Reloaded and stayed at 60mm for my next planned subject, the bridgetender's house on the Main Street Bridge.

Waited until my next stop to change film and switched to the 120mm distance. The bridgetender's house project wouldn't be complete without documenting that there are two houses on the Wisconsin-Ohio Street Bridge.

On my way from Main Street I had seen this composition of walls and ladders. Reloaded and switched to 90mm and went back for it.

Large format photography is certainly slower than roll film. Although, using my Pinhole Lab Camera takes about as much time as getting a professional field camera out of the case and onto a tripod, even taking into account changing the film every time in the changing bag. 

The big negatives don't really seem sharper. Looking at these at full resolution isn't that much different than my smaller negatives, but at full screen they do have a realism about them I can't quite put my finger on. The complete lack of grain may have something to do with that.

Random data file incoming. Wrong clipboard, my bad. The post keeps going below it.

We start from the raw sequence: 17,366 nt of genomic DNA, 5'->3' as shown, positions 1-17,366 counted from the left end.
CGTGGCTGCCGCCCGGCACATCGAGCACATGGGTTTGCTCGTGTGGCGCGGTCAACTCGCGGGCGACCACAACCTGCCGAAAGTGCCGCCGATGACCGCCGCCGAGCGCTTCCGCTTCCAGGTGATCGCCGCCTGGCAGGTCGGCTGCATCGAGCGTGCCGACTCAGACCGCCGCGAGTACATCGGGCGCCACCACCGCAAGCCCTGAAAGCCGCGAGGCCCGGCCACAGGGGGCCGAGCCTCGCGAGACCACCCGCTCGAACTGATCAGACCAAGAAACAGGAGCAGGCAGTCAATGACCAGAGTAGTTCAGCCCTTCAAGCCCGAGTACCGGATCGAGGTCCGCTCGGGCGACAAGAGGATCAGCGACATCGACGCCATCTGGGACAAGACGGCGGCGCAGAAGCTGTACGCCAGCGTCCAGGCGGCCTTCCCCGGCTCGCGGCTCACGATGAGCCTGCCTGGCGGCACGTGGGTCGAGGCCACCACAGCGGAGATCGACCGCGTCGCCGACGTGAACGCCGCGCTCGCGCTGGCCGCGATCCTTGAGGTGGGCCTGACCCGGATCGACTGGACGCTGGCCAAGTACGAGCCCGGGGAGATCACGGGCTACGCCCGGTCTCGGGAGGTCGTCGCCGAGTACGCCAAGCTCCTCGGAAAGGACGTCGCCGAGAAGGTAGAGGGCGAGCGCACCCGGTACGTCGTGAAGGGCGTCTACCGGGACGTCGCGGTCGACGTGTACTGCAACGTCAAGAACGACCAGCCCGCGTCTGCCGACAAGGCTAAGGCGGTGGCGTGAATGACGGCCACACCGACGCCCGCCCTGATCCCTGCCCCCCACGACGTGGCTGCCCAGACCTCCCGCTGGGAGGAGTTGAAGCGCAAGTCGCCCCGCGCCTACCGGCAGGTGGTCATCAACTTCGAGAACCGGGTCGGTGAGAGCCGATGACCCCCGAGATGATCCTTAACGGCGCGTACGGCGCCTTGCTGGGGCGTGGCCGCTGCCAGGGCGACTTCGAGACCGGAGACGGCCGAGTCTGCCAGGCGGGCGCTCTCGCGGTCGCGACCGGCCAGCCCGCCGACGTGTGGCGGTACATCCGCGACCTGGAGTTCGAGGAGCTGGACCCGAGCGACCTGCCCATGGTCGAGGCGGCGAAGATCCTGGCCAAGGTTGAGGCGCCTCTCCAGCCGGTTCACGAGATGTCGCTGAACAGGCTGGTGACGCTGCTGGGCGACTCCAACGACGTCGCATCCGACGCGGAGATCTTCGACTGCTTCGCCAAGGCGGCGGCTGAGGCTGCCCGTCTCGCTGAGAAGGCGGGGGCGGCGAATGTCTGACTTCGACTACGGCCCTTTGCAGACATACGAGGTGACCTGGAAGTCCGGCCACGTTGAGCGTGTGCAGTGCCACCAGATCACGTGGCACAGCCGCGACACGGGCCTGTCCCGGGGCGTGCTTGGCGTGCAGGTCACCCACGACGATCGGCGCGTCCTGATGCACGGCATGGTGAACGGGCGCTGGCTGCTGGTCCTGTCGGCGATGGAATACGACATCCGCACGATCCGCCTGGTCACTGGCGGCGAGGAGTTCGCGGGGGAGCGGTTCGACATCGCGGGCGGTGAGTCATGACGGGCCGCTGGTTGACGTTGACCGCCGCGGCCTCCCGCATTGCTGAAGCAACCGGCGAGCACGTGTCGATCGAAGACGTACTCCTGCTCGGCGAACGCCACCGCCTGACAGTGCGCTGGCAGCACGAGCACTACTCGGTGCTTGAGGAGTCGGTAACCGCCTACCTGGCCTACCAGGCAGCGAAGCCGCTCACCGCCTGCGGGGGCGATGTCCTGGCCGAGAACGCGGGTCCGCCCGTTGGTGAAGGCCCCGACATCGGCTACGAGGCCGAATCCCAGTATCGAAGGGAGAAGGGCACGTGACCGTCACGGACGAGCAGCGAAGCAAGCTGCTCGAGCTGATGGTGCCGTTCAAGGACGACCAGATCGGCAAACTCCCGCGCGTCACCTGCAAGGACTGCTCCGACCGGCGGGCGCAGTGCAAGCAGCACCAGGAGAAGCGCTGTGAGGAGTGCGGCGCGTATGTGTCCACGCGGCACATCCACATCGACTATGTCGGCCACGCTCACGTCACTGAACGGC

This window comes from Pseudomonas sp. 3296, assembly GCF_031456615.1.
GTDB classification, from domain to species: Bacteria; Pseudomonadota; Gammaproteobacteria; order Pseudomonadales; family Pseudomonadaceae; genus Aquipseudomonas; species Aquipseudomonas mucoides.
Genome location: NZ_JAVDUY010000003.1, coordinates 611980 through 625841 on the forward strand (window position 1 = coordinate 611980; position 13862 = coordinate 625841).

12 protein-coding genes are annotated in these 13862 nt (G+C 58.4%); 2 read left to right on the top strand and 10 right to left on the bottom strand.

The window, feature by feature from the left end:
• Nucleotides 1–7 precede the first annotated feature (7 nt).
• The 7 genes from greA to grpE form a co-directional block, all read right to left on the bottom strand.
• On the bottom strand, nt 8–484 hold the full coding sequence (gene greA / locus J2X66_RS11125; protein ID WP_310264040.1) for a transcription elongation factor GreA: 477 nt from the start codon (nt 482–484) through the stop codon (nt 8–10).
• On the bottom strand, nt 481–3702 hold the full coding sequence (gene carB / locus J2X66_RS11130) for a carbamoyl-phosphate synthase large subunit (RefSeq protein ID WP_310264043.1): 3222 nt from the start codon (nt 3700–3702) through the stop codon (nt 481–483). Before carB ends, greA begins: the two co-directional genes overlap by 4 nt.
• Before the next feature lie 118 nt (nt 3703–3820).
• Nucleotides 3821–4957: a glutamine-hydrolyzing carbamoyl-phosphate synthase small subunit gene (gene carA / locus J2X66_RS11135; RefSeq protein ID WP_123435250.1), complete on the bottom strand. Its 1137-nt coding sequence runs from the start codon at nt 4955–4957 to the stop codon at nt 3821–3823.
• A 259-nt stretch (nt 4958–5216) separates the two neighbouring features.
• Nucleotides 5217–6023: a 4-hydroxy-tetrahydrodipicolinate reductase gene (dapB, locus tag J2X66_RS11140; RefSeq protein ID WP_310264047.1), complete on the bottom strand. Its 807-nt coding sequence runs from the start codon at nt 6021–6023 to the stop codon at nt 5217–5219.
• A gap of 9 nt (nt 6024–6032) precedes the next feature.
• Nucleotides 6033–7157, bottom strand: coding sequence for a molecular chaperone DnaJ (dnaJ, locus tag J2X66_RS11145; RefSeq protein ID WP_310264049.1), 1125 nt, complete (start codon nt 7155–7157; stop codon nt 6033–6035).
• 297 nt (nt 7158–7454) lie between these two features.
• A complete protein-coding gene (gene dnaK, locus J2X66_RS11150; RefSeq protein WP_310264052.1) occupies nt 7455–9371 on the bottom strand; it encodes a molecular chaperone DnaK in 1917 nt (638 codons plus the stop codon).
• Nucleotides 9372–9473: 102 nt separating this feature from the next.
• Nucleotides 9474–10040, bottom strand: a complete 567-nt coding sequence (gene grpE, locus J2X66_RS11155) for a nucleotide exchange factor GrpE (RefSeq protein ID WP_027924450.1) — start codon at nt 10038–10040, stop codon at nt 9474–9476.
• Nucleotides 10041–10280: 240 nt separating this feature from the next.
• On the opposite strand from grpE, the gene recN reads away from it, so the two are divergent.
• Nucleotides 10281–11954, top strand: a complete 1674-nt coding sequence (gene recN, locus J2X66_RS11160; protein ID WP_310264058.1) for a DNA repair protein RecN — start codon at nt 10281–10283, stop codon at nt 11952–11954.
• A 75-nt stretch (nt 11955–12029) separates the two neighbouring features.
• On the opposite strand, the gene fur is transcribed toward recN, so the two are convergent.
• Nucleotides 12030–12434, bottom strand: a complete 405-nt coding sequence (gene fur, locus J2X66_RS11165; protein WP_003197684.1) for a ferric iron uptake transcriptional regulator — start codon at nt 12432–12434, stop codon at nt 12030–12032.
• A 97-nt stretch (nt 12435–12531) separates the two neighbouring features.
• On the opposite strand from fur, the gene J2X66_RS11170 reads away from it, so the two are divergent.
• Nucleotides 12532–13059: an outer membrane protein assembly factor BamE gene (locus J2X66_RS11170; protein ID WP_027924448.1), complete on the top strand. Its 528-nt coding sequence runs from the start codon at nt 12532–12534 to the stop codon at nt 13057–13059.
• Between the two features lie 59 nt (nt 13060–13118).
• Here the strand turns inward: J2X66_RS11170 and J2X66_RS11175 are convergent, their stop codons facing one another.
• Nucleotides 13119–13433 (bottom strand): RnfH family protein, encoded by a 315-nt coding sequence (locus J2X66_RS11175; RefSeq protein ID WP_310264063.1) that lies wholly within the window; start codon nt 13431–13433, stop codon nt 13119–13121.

The extra film available keeps overexposed areas from really blooming and softening edges. In the Chief Oshkosh picture, the side I wanted to get was totally backlit by the full sun. Exposed for the shadows, the massively overexposed sky didn't spread or diffract all over the foreground. 

There also seems to be an extended grey scale, which may be a feature of the Plus-X and not necessarily to do with the large format.

The Paterson Changing bag with it's very tight, double elastic sleeves takes some getting use to. You first put your hand through the the end of the sleeve and then push your hand through the second opening on an inner sleeve creating two separate seals. That elastic will probably get a little looser with use so it will be easier to get my arms in. There are seventy more sheets of the Plus-X to investigate further and I finally got my two 500ml bottles of Rodinal which had been back-ordered since March.

The 4x5 Pinhole Lab Camera has slots for the film plane at 38, 60, 90, and 120mm. The pinholes in separate mounts can be changed as appropriate.  The forty-year old Plus-X was semistand developed in the last few drops of the vintage Rodinal I have been using recently, diluted 1:100.